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Is The New York Times online fit to pay for? screenshot via waybackI’ve had a New York Times online account longer than I’ve had a home Internet connection. It survived longer than my CollegeClub account (most things have) and ten computers.

I’m more than ready to finally pay for it.

I remember signing up for the Times on the Web when it launched in late January 1996; I visited most days from SCAD-Savannah’s original computer lab, Corbin Hall. It was the same day that I signed up for (Bob Sheppard’s voice welcomed you every time – I miss that).

Having all the news that’s fit to print delivered electronically allowed me to keep a weekend tradition from home.

The Times’ Week in Review and Magazine captured most of my attention on Sunday afternoons beginning sometime around 7th grade. It was after I clipped coupons for Mom via the Daily News or New York Newsday (or read the comics).

It became required reading in junior year of high school as weekly English vocabulary quizzes in Mr. Zazzarino’s class were based on whether or not we’d learned it was OK to ask for help if needed (a lesson folks probably need to be reminded of frequently). We had to read those two sections from cover to cover and look up any word we didn’t know – and be ready for anything. We got bonus points for every word we got right in the Sunday crossword puzzle. Those were valuable quizzes and lessons on many levels.

The launch of the news organization’s digital subscriptions this afternoon was always expected by early adopters. They even told us back on January 22, 1996 that one day they would charge for access. It’s also providing me with yet another lesson.

Visitors to the digital version of “The Gray Lady” will be viewed as not just readers, but customers – something that is not necessarily the case right now. We may have consumed the stories written by that newsroom of more than 1,000 people online for more than 15 years, but we weren’t their customers. We provided eyeballs for them to entice their actual customers – the paper’s advertisers.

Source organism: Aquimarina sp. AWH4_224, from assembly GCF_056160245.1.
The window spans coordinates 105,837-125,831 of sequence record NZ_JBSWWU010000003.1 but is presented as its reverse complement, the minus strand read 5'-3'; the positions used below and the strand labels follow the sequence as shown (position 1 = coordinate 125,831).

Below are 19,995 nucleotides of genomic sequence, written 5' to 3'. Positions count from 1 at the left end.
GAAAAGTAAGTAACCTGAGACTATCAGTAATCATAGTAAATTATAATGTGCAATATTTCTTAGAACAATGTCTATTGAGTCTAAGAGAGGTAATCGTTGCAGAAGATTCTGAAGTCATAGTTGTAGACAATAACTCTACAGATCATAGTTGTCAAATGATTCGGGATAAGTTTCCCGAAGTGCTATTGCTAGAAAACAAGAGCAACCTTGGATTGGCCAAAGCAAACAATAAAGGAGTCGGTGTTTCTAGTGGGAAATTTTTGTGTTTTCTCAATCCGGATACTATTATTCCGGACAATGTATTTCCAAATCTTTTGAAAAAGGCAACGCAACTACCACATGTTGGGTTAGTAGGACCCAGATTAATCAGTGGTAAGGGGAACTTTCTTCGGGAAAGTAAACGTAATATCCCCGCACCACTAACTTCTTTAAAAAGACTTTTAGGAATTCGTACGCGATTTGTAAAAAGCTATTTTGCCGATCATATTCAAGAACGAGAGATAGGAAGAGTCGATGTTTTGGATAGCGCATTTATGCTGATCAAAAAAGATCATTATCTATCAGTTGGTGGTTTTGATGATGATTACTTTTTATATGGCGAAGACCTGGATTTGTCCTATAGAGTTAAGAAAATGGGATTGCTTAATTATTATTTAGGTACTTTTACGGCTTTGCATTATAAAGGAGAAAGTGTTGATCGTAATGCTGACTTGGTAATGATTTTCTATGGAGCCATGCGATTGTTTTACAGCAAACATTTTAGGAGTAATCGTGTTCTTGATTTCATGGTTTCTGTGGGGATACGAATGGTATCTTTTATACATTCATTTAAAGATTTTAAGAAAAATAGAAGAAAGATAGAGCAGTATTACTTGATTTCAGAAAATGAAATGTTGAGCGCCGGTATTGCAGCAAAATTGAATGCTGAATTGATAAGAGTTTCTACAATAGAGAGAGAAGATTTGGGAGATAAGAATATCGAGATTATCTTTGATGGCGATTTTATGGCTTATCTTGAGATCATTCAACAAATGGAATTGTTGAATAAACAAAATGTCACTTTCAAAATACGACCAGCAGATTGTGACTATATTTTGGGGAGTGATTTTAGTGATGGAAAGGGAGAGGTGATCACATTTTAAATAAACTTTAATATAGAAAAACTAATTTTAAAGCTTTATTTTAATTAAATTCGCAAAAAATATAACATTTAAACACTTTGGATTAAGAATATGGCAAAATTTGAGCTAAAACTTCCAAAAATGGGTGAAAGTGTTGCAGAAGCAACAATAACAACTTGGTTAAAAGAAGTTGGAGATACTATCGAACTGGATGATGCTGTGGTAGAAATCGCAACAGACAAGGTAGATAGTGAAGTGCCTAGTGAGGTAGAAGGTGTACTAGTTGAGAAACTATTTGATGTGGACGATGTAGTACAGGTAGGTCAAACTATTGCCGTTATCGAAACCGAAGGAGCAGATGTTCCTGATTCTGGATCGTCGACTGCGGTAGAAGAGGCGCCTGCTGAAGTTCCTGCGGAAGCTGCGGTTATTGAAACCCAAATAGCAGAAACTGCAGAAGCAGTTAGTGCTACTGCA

There have been a couple exceptions to that last statement; TimesSelect subscribers (an effort that didn’t exactly fail) and those who love doing the premium crossword puzzles.

Those who pay will allow the organization to present advertisers access a  specific group of people, leading to higher ad rates. I’d argue it’s a twisted case of the freemium model for online news – and one that might work.

Workarounds are out there and they’re great for those of us who understand how to remove a few lines of code. It’s probably safe to assume though that the average person accessing  the Times on their phone or their tablet will not want to mess with that at all.

Apps like Times Skimmer (which incidentally is the Times’ Google Chrome app) gives me an idea of just how easy it will be for those not necessarily always parked in front of a computer with a keyboard to pay for access.

Thanks to one of the site’s existing customers – Lincoln – I will be able to enjoy accessing to get my news until at least the end of January 2012. By the way, based on reported numbers the Times stands to make as much as $15-30 million over nine months because of its Lincoln sponsorship – before the metered pay wall even goes up. It’s about providing access and not about pushing physical papers or page views.

I’m selfishly hoping that paid access may also lead to a more curated experience, including community managers and additional benefits (maybe the occasional live stream of a TimesTalks event?). It may be too early to expect that much, but it could happen.

It’s not like folks don’t already pay for premium benefits on what is basically a free site now; think of Dropbox & Evernote as examples. Time will tell though…

What do you think about the new digital subscriptions?

Screenshot:, 11/12/1996. Wayback Machine.

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